Me, Maneesh and Retro
Mon, 31 May 1999 20:27:31 +0500
I it is true that Retro have missing specifications.
GC is not choosed yet, and inter-'process' communication really
needs to be define. But Retro is concrete, and it is/was supposed
to be a prototype, that is a totally incomplete thing that should
help clarify needs, determine feasibility, and get missing
knowledge when the domain is not well explored.
I don't know how many amongs you have actually play with a
persistent system, I guess very few. I personnaly wanted that from
the day I learned this concept on Tunes pages, but never found a
small enough system that was fitting on my machine. Retro is near
that point. I like to take my sister as a reference of a 'naive'
user. I like the way she seems to think that every program should
be able to communicate one with an other. And when I talk to her
about persistence, she really don't like the idea of bugus state
that return even after you reboot the computer. I can hardly tell
that she is wrong because I never really play with a persistent
system. So just making people able to play with a persistent system
is already something that make it worth to be done according to me.
I hardly believe in the capacity of a project to be 'designed' on
the net by many people. I almost never saw that. It seems that it
is generally a person alone or a very small team working physically
together that design a new system, program it, and only
after that other people on the net begin to change it or add new
features for themselves. Maybe Unios is one of the rare exception
to that. That said I'd really like to see a project that is really
able to gather people to work on the design phase. But most people
seems to hate doing paper design so I can understand how hard it is
to get people do that for free on the net where feedback is often
I find funny the way Tunes seems to have become 'nonetheless'
rather than 'not' expedient. Retro is really 'nonetheless'
Did you ever wonder why games are fun? My answer to this question
is that it is because people that get bored and go explore the
territory to find something new are more likely to find something
that will make them likely to have children before getting dead.
On the other hand if they are too curious, they are likely to get
dead by lack of a shelter before having found the thing that will
make them able to get children (or these children get dead
themselves by not having a shelter to protect them).
Well, this evolutionary explanation need some refinements for
today world, but the principle is the same. People that like to
explore new ideas are more likely to get the knowledge that will
make them able to do a job that will make them able to have a
shelter and lot of money. If girls think that the intelligence is
combined with enough ressourcefulness to actually get money for
abilities acquired through curiosity, they are attracted because
they unconsciously know that this means that the guy will have
enough money to buy the house that will protect her progeniture.
The problem with me is that I am not enough ressourcefulness. :)
So naturally people are curious and want to learn things. But the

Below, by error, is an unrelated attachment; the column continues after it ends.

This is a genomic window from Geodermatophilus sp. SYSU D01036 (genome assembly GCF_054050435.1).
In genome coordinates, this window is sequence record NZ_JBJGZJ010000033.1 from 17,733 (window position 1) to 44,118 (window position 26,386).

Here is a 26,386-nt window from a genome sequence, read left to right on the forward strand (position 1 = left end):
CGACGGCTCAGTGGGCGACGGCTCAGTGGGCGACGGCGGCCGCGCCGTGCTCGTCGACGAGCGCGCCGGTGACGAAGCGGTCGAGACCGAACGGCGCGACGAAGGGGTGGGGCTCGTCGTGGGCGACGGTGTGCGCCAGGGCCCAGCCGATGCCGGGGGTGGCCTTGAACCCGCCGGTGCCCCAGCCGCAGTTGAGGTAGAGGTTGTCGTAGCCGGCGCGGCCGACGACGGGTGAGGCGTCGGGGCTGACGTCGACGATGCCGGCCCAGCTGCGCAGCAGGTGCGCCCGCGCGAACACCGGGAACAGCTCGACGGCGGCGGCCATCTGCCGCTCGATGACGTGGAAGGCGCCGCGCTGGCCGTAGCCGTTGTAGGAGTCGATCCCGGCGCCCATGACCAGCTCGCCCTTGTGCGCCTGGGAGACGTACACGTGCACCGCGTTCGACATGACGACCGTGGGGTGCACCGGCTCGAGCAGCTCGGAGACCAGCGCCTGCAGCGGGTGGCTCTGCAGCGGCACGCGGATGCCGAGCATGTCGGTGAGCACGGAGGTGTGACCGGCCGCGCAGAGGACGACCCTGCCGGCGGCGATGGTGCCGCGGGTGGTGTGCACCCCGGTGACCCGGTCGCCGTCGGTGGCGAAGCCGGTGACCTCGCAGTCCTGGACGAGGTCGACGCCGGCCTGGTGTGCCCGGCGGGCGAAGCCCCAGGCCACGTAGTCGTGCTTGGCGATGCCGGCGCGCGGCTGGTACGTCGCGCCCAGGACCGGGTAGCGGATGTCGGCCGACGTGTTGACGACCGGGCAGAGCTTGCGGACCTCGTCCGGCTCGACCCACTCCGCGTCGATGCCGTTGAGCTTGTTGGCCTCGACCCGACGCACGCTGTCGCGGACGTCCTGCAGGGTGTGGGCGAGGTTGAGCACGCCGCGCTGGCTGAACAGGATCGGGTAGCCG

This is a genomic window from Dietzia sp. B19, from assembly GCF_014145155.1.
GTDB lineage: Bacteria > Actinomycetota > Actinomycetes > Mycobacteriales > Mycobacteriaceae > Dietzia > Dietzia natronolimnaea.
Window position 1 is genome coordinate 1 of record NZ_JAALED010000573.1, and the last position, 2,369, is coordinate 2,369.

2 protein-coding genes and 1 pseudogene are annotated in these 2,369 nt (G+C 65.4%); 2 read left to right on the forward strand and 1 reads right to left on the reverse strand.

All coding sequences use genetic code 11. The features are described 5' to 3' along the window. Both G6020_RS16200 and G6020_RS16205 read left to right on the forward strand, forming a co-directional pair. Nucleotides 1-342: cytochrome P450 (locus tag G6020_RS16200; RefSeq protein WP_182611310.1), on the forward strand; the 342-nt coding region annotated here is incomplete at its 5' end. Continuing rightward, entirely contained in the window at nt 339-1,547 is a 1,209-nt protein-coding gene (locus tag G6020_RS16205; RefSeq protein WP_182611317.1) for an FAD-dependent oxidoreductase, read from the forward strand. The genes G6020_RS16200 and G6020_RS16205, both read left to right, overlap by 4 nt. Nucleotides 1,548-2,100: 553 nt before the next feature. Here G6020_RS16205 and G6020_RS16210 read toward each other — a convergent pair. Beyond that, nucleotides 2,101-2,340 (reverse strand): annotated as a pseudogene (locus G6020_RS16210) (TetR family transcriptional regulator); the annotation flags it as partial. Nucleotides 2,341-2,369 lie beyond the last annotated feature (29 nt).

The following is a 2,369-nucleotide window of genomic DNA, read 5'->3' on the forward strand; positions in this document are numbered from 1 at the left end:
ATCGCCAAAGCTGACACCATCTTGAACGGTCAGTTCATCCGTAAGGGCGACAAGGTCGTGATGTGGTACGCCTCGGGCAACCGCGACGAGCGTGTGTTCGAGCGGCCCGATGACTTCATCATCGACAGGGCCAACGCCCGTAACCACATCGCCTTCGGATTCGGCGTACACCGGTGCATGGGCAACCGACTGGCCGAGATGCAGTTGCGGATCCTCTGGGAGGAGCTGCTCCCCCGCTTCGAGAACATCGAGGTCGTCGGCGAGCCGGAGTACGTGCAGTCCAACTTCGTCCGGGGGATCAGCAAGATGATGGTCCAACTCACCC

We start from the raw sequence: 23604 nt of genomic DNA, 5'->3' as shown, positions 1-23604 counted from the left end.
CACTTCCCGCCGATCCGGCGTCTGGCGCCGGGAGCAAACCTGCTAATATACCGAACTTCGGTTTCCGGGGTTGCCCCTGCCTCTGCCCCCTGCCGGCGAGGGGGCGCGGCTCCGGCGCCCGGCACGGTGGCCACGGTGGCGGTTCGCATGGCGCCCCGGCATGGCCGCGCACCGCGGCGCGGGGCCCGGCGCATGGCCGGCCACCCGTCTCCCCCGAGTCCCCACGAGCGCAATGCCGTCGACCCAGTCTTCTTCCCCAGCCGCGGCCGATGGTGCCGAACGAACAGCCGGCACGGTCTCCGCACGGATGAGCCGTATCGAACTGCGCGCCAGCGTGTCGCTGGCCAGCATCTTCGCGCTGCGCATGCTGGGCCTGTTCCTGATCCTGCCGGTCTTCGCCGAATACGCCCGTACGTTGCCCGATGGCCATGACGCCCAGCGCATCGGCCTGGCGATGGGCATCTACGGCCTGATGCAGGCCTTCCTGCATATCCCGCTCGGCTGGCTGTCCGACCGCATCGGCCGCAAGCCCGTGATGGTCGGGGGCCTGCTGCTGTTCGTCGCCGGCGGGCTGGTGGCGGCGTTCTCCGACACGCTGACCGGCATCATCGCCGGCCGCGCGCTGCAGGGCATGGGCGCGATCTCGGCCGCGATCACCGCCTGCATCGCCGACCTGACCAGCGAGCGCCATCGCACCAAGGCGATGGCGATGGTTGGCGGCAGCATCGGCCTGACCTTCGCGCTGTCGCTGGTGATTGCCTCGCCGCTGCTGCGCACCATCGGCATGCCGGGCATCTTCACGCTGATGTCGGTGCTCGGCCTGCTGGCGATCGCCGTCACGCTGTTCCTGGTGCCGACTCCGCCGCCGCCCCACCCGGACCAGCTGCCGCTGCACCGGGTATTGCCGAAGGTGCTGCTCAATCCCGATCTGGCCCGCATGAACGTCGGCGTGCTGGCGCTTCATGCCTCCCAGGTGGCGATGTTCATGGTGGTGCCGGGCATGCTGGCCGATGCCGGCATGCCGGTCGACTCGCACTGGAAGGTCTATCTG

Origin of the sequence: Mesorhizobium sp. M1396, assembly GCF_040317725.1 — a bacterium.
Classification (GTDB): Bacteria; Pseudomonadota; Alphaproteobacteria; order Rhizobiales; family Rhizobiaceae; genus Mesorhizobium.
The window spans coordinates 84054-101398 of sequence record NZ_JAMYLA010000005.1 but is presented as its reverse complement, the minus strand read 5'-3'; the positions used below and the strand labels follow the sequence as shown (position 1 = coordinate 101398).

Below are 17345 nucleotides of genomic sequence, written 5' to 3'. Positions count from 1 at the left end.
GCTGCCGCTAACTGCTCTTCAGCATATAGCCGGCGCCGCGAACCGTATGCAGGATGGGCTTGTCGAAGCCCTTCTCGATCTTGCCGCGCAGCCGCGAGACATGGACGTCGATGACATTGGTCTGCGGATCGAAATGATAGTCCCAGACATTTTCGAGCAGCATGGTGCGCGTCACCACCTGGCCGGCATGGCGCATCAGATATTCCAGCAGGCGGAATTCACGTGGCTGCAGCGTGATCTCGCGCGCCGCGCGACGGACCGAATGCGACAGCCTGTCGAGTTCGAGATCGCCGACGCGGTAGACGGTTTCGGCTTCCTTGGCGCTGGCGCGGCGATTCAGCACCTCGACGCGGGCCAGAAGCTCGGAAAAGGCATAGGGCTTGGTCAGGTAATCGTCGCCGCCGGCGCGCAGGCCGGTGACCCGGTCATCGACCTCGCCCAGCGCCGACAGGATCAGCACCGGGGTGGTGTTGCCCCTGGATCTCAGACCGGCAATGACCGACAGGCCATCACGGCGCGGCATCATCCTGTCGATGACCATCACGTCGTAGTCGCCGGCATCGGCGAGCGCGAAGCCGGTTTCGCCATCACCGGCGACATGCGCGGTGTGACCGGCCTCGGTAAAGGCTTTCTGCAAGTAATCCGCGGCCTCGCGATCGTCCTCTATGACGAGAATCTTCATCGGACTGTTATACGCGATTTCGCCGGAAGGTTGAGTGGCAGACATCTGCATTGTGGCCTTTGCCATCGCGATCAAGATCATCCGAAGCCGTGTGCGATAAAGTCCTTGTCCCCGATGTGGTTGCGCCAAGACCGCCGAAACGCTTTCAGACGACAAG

more people there is on the planet, the more specialization
become profitable because that's make it more likely to find
someone that want special things. So come a point where society
force people to get to school to learn special things because
there is a great demand only for people that knows weird stuff
like let's say, computer science.
The problem is that by forcing people to go to school they have
to learn so much that they exceed there natural level of
curiosity and they soon associate tiredness with curiosity. But
hopefully they are bright enough to consciously know that to get
sex they need cash that can only be acquired by learning so that
the natural curiosity is not mandatory anymore.
So good games are not games where you learn things, but rather
got us in our old fun to explore territory (in the hope to find
someone of the opposite sex). If the game would let you go
whereever you want, you would fastly have seen all the game and
there would not have any hope of finding 'something fun'. So
good games don't let you get to the next level until you have
done the 'quest' of the level.
The problem with doing Retro, Clementine, etc, is that we are
going to see the things before having done the quest that is
suppose to be done before programming: design.
Game designers have to balance the difficulty of levels. If they
are too easy, players will go through the game too fastly and
that will be the end of hope to find 'the thing'. If a level is
too hard, they will also lose the hope. I say that Tunes design
is of this later kind of level. So people cheats and do easier
There is an other way to cheat, that is playing lots and lots of
very easy games. That's means learning new programming languages
and change as soon you begin to know it. That's my usual way to
cheat. I think Fare do the same. Oh, rather than learn
programming languages you can read papers, and go to
So we are all players that was all playing on the same level. We
all know that what's make this level look impossible is not all
the level but one of it's sub-goal, namely reflection.
Some players still believe that this sub-goal is possible, like
Maneesh. Some are actively applying there own plan to solve that
puzzle, mainly Brice with he's arrow idea, and Tril with he's
typesystem idea. But most of us are cheating to go explore
elsewhere, either by doing projects that solve incompletely the
great puzzle of the level, or by learning new stuff that most
likely have no relation with the big puzzle of the level, but is
far more easier.
Maybe the designer of the level (us I suppose) could decide to
make the puzzle of the level simpler, but then the players that
still have the hope to find an issue to the current one would
not be please.